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Why Overdiversification Matters to the ERISA Fiduciary

November 01
00:10 2011

(The following is one of a special five part series meant to be shared by professionals and non-professionals alike. This particular series covers only one of the 7 Deadly Sins Every ERISA Fiduciary Must Avoid.)

Confucius said “To go beyond is as wrong as to fall short.” This defines the latent lesson of overdiversification.

According to the DOL (see “ERISA Fiduciary Advisor: What are fiduciary responsibilities?”), fiduciary responsibilities include, among other things, “diversifying plan investments.” The DOL doesn’t explain “diversifying,” but it does 753315_73191025_ominous_sun_stock_xchng_royalty_free_300suggest “plan assets should be diversified to minimize the risk of large investment losses,” but that “fiduciaries should consider each plan investment as part of the plan’s entire portfolio.”

Furthermore, the DOL states, (From DOL: “ERISA Fiduciary Advisor: What are my liabilities as a fiduciary and how can I limit them?”), 401k plan sponsors, in order to give participants control over the investments, must:

  • Allow the participants “to choose from a broad range of investment alternatives.”
  • Provide “at least three different investment options so that employees can diversify investments within an investment category, such as through a mutual fund, and diversify among the investment alternatives offered.”
  • Disclose “sufficient information” so participants can “make informed decisions about the options offered under the plan.”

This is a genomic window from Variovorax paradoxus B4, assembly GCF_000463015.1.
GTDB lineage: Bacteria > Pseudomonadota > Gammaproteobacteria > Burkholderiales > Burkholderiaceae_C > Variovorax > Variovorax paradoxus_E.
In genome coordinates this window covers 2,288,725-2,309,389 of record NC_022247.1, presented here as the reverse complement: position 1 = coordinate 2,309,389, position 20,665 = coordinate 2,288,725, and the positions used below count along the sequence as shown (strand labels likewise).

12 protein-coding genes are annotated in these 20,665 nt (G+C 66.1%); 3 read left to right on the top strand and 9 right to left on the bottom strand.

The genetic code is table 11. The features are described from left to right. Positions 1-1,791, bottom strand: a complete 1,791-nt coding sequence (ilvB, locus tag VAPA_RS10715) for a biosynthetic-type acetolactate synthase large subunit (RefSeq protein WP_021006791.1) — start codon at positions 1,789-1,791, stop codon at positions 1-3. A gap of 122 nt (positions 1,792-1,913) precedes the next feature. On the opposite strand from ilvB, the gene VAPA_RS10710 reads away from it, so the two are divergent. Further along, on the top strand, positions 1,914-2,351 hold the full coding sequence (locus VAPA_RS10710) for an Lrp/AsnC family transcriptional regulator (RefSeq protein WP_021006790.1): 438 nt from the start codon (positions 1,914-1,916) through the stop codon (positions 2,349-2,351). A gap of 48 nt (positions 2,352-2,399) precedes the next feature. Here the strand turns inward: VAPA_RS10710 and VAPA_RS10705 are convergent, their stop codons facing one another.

• Permit participants “to give investment instructions at least once a quarter, and perhaps more often if the investment option is extremely volatile.”

The DOL goes on to say “if an employer appoints an investment manager that is a bank, insurance company, or registered investment advisor, the employer is responsible for the selection of the manager, but is not liable for the individual investment decisions of that manager,” assuming that investment manager is not a non-discretionary adviser. However, even if the adviser performs a discretionary role, the DOL says “an employer is required to monitor the manager periodically to assure that it is handling the plan’s investments prudently.”

Still, like ominous storm clouds obscuring a weary sun, the DOL warns (from the DOL’s “Meeting Your Fiduciary Responsibilities”), “while a fiduciary may have relief from liability for the specific investment allocations made by participants or automatic investments, the fiduciary retains the responsibility for selecting and monitoring the investment alternatives that are made available under the plan.”

For this reason, a 401k plan sponsor cannot merely delegate investment decisions to a third party. Plan sponsors must continually update their education on matters pertaining to investments in order to assess the prudence of bother the vendor’s recommendations as well as the prudence of selecting that particular vendor.

The complexities of Overdiversification – and how it harms 401k investors – represent just one area of investments 401k plan sponsors must education themselves about.

In his book, You Can Be a Stock Market Genius: Uncover the Secret Hiding Places of Stock Market Profits, Joel Greenblatt, founder of hedge fund Gotham Capital, says investors can cut the nonmarket risk – the part of a stock’s risk that not tied to movements of the broad market – of owning one stock by adding one to the portfolio. In addition, he suggests risk can be cut by 81% by owning only eight stocks. Interestingly, once the portfolio contains eight issues, Greenblatt says “the benefit of adding even more stocks to your portfolio in an effort to decrease risk is small.”